ENGLEWOOD CLIFFS, N.J. – Philanthropist Artemis Nazarian passed away on April 9 at the age of 88 as a result of complications from coronavirus infection. She was well known to Armenians throughout the world as a modest yet unwavering supporter, together with her husband, Nazar Nazarian, of a variety of Armenian institutions.
Born in Aleppo, Syria in 1932 as Artemis Topjian, she came with her family to Boston at the age of 2. She learned Armenian at the Armenian Democratic Liberal Party (ADL) building in Watertown. Her maternal uncle Garabed (Charlie) H. Sulahian was an important leader of the ADL and chairman of its District Committee of the US and Canada for many years.
As was her Armenian patriotism, her dedication to the Armenian Church was inculcated by her family. She had five clergymen in her family, including former Jerusalem Patriarch-Elect and Primate of the Eastern Diocese of the Armenian Church of America Archbishop Tiran Nersoyan.
She attended Boston University on a full scholarship and graduated cum laude, becoming the first woman graduate of the College of Business Administration in accounting. She began working at the firm of Haskins and Sells. In 1954, she married Nazar Nazarian, who continued in the footsteps of his father, Levon, as a successful businessman and philanthropist. She in turn became the accountant for her husband’s businesses and they set up their home in the New York area.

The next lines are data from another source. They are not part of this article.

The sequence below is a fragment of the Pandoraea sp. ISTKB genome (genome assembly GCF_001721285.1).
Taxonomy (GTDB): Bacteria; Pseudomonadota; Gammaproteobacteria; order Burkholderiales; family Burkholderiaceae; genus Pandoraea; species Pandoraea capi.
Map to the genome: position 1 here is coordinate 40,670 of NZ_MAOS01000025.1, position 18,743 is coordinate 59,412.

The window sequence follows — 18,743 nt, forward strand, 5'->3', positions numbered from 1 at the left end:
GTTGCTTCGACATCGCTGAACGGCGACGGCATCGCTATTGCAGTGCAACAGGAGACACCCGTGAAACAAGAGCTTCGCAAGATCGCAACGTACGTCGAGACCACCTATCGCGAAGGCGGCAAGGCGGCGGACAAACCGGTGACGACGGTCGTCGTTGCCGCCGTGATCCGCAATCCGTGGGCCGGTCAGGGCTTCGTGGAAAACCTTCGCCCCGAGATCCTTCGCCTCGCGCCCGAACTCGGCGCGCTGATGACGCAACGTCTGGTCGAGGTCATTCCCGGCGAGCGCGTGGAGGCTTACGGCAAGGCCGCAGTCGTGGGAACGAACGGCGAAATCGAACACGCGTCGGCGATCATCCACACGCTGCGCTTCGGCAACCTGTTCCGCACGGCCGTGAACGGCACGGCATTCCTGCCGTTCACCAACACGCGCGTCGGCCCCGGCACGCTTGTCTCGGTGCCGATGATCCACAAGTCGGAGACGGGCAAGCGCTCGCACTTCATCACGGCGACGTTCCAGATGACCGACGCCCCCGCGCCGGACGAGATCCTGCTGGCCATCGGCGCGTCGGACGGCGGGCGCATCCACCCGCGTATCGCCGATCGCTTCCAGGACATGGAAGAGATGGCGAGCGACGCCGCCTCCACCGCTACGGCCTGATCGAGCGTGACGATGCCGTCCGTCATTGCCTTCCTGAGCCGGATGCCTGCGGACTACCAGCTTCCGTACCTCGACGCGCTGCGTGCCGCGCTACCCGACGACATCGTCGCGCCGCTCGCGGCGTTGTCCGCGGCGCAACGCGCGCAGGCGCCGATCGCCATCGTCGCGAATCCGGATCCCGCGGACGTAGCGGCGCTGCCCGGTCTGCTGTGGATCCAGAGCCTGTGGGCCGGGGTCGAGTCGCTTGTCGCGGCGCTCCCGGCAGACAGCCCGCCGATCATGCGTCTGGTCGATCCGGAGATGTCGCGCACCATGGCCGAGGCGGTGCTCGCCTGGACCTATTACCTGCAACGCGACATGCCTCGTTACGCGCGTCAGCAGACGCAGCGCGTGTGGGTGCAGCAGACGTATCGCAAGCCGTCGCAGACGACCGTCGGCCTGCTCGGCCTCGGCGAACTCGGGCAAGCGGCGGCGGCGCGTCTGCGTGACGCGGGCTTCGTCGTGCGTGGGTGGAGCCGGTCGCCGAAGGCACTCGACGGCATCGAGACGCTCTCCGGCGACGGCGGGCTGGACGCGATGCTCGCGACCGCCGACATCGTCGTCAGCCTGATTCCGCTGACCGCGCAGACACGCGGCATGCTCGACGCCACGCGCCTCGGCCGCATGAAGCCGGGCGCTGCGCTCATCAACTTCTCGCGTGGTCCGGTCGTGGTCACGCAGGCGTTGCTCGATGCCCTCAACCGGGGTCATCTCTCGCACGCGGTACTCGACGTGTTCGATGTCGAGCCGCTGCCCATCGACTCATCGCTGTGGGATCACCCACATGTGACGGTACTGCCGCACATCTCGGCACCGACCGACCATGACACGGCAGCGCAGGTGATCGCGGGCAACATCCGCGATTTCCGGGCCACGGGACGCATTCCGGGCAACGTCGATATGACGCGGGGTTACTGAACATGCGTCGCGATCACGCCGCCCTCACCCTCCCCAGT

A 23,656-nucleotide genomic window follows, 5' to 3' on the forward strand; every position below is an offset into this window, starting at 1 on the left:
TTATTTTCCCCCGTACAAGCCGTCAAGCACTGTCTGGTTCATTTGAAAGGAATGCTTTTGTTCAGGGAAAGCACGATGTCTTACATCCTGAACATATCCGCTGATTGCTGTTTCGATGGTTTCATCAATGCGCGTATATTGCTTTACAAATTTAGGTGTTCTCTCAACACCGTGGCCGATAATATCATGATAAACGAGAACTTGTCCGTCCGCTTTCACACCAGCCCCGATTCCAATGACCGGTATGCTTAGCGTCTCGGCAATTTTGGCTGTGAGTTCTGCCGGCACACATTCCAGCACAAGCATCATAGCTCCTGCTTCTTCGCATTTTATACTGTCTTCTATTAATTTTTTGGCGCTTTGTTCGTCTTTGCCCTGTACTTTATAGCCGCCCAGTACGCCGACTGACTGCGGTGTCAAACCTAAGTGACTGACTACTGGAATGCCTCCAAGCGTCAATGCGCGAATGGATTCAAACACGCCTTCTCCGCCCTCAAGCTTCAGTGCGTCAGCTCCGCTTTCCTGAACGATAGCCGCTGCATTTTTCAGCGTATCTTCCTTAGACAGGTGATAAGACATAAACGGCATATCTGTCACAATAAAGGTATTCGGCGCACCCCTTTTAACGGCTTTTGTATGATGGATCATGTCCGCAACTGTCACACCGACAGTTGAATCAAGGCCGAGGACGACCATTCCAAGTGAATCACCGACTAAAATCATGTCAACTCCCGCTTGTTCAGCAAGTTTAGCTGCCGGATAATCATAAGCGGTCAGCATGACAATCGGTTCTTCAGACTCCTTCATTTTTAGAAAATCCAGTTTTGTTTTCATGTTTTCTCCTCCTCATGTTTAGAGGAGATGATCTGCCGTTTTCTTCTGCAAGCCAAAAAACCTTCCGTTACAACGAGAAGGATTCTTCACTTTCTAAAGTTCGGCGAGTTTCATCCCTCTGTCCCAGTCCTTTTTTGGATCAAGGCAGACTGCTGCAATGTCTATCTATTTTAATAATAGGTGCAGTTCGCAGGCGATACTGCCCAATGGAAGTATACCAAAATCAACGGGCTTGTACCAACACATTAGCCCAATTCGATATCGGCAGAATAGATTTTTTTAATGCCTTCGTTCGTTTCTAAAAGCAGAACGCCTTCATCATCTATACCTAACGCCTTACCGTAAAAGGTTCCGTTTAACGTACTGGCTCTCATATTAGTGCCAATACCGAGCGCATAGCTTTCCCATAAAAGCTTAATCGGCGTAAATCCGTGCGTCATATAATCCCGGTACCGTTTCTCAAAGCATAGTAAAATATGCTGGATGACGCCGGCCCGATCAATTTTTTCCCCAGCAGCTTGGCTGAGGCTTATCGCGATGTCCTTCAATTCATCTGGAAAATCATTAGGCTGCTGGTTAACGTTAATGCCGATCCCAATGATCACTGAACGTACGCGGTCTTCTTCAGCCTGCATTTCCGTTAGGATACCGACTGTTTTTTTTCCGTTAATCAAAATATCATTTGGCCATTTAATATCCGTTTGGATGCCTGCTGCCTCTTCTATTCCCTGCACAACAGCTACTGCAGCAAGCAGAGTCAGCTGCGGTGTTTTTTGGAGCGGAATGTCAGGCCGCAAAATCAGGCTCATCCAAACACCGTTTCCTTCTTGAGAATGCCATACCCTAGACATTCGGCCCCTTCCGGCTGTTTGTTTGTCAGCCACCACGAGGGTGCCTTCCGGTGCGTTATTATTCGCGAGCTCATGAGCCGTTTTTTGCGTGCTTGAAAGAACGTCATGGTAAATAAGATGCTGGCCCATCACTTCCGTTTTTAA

The couple had two children, Levon and Seta. In addition to being a devoted mother, Artemis was an accomplished pianist and a knitter whose creations won various awards. She was known as a warm and friendly person who loved to tell jokes and stories.
Together, Artemis and Nazar Nazarian played a critical role in supporting so many Armenian institutions throughout the world. The list starts with the Mother See of Holy Echmiadzin, which they unwaveringly championed over the decades, and goes on to include many individual Armenian churches, schools, the Armenian General Benevolent Union (AGBU), and Armenian cultural organizations. The two of them were an unshakeable pillar during times of crisis, and their philanthropy has saved many lives while improving others.